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Green, J. G., Alegría, M., Kessler, R. C., McLaughlin, K. A., Gruber, M. J., Sampson, N. A., & Zaslavsky, A. M. (2015). Neighborhood sociodemographic predictors of Serious Emotional Disturbance (SED) in schools: demonstrating a small area estimation method in the National Comorbidity Survey (NCS-A) Adolescent Supplement. Administration and Policy in Mental Health , 42 (1), 111–120.Abstract
We evaluate the precision of a model estimating school prevalence of SED using a small area estimation method based on readily-available predictors from area-level census block data and school principal questionnaires. Adolescents at 314 schools participated in the National Comorbidity Supplement, a national survey of DSM-IV disorders among adolescents. A multilevel model indicated that predictors accounted for under half of the variance in school-level SED and even less when considering block-group predictors or principal report alone. While Census measures and principal questionnaires are significant predictors of individual-level SED, associations are too weak to generate precise school-level predictions of SED prevalence.
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Hatzenbuehler, M. L., McLaughlin, K. A., & Xuan, Z. (2015). Social networks and sexual orientation disparities in tobacco and alcohol use. Journal of Studies on Alcohol and Drugs , 76 (1), 117–126.Abstract
OBJECTIVE: The purpose of this study was to examine whether the composition of social networks contributes to sexual orientation disparities in substance use and misuse. METHOD: Data were obtained from the National Longitudinal Study of Adolescent Health (Add Health), a nationally representative cohort study of adolescents (N = 20,745). Wave 1 collected extensive information about the social networks of participants through peer nomination inventories. RESULTS: Same- and both-sex-attracted youths had higher frequency/quantity of tobacco use in their peer networks than did opposite-sex-attracted youths, and both-sex-attracted youths had higher frequency/quantity of alcohol use and misuse in their peer networks than opposite-sex-attracted youths. Among same- and both-sex-attracted youths, greater frequency/quantity of tobacco use in one's social network predicted greater use of cigarettes. In addition, greater frequency/quantity of peers' drinking and drinking to intoxication predicted more alcohol use and alcohol misuse in the both-sex-attracted group. These social network factors mediated sexual orientation-related disparities in tobacco use for both- and same-sex-attracted youths. Moreover, sexual orientation disparities in alcohol misuse were mediated by social network characteristics for the same-sex and both-sex-attracted youths. Importantly, sexual minority adolescents were no more likely to have other sexual minorities in their social networks than were sexual majority youths, ruling out an alternative explanation for our results. CONCLUSIONS: These findings highlight the importance of social networks as correlates of substance use behaviors among sexual minority youths and as potential pathways explaining sexual orientation disparities in substance use outcomes.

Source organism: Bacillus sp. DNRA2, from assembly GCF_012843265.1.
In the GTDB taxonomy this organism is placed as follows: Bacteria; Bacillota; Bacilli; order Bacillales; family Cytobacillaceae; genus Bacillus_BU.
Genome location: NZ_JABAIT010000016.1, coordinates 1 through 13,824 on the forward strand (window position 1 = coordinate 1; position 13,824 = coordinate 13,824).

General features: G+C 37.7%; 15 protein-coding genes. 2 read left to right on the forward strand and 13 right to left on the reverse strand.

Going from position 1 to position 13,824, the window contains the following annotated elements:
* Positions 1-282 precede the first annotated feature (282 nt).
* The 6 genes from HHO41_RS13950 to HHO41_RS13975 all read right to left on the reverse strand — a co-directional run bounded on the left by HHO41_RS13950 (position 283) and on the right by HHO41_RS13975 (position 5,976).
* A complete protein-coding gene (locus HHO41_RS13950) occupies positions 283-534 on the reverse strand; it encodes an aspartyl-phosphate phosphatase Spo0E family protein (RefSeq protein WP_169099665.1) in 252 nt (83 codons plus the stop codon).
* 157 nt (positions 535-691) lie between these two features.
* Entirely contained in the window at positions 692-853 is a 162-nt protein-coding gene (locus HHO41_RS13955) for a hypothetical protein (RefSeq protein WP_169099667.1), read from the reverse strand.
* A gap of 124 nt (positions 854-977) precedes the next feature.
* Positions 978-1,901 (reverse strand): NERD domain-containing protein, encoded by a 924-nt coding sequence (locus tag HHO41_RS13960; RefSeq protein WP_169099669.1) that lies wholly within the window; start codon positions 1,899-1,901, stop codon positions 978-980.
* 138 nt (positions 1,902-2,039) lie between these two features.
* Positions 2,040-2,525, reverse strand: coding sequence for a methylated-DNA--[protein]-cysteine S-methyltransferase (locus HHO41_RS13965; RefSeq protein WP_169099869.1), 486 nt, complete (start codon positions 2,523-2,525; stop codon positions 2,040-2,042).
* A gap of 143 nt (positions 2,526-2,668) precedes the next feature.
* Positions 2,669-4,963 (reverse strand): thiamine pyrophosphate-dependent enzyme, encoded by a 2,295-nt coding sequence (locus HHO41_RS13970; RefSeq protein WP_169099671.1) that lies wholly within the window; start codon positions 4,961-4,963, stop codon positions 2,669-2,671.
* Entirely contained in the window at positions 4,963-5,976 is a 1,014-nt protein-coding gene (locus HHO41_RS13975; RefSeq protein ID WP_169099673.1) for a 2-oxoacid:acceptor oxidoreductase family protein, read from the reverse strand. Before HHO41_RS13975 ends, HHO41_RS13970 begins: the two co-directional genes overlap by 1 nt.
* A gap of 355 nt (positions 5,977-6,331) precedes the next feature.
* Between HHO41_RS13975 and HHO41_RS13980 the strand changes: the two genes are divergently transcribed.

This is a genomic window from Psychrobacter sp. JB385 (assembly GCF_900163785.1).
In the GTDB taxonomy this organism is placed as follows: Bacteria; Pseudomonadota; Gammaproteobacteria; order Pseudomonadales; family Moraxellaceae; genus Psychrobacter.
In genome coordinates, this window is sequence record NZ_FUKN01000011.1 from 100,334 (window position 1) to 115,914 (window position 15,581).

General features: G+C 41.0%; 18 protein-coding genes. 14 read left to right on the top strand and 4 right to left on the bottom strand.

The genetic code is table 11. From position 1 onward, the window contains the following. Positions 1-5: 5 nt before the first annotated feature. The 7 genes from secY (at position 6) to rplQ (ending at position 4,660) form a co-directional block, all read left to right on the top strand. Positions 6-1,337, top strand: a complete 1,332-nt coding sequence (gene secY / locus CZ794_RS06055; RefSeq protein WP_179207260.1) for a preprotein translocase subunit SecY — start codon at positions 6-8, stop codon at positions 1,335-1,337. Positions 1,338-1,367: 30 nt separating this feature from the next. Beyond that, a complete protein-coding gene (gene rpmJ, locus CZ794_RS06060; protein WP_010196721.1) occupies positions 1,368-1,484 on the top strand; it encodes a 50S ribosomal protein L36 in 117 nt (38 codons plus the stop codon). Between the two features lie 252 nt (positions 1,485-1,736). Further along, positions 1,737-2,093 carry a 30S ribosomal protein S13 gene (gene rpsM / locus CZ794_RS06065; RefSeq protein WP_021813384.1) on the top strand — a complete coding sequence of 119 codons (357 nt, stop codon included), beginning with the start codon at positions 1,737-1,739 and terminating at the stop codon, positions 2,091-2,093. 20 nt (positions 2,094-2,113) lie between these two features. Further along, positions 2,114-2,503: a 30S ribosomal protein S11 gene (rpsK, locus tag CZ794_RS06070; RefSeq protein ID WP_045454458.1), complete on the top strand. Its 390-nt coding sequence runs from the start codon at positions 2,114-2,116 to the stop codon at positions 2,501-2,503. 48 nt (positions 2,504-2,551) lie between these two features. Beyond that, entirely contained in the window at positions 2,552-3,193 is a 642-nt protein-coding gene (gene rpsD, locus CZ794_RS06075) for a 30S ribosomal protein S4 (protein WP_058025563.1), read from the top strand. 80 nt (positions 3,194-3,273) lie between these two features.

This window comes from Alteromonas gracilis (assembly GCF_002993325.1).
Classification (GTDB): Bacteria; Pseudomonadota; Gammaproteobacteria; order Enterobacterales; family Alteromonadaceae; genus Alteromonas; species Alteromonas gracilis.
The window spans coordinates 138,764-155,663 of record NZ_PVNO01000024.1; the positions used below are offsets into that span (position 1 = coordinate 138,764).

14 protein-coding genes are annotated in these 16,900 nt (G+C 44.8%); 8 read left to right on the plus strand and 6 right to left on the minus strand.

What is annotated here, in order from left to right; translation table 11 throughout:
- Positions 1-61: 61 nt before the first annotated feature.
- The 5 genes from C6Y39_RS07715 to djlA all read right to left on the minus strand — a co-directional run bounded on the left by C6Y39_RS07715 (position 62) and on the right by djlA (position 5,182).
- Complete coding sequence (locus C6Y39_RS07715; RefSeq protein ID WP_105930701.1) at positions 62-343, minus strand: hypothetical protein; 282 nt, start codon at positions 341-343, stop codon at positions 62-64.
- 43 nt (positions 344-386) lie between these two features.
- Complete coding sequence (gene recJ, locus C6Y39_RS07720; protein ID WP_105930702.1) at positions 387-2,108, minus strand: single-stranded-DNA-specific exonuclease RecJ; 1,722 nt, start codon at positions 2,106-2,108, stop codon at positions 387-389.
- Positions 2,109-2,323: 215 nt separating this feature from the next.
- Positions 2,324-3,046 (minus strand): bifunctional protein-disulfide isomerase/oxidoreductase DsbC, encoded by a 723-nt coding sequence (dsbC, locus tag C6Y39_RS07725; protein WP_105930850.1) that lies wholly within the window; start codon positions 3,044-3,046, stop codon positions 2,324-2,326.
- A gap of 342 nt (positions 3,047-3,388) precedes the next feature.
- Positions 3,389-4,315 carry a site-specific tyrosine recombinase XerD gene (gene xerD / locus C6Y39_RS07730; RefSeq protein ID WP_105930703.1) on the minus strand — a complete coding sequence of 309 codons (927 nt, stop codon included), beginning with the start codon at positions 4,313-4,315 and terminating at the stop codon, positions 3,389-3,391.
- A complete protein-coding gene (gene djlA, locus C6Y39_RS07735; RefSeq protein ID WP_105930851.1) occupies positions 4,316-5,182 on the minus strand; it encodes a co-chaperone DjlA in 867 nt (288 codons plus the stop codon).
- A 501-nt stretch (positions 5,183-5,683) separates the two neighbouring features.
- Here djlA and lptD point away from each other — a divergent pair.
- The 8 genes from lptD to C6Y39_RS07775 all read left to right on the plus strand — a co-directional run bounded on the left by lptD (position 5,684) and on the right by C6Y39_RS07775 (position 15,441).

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McLaughlin, K. A., Koenen, K. C., Friedman, M. J., Ruscio, A. M., Karam, E. G., Shahly, V., Stein, D. J., et al. (2015). Subthreshold posttraumatic stress disorder in the world health organization world mental health surveys. Biological Psychiatry , 77 (4), 375–384.Abstract
BACKGROUND: Although only a few people exposed to a traumatic event (TE) develop posttraumatic stress disorder (PTSD), symptoms that do not meet full PTSD criteria are common and often clinically significant. Individuals with these symptoms sometimes have been characterized as having subthreshold PTSD, but no consensus exists on the optimal definition of this term. Data from a large cross-national epidemiologic survey are used in this study to provide a principled basis for such a definition. METHODS: The World Health Organization World Mental Health Surveys administered fully structured psychiatric diagnostic interviews to community samples in 13 countries containing assessments of PTSD associated with randomly selected TEs. Focusing on the 23,936 respondents reporting lifetime TE exposure, associations of approximated DSM-5 PTSD symptom profiles with six outcomes (distress-impairment, suicidality, comorbid fear-distress disorders, PTSD symptom duration) were examined to investigate implications of different subthreshold definitions. RESULTS: Although consistently highest outcomes for distress-impairment, suicidality, comorbidity, and PTSD symptom duration were observed among the 3.0% of respondents with DSM-5 PTSD rather than other symptom profiles, the additional 3.6% of respondents meeting two or three of DSM-5 criteria B-E also had significantly elevated scores for most outcomes. The proportion of cases with threshold versus subthreshold PTSD varied depending on TE type, with threshold PTSD more common following interpersonal violence and subthreshold PTSD more common following events happening to loved ones. CONCLUSIONS: Subthreshold DSM-5 PTSD is most usefully defined as meeting two or three of DSM-5 criteria B-E. Use of a consistent definition is critical to advance understanding of the prevalence, predictors, and clinical significance of subthreshold PTSD.
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Jenness, J. L., & McLaughlin, K. A. (2015). Towards a person-centered approach to the developmental psychopathology of trauma. Social Psychiatry and Psychiatric Epidemiology , 50 (8), 1219–1221. PDF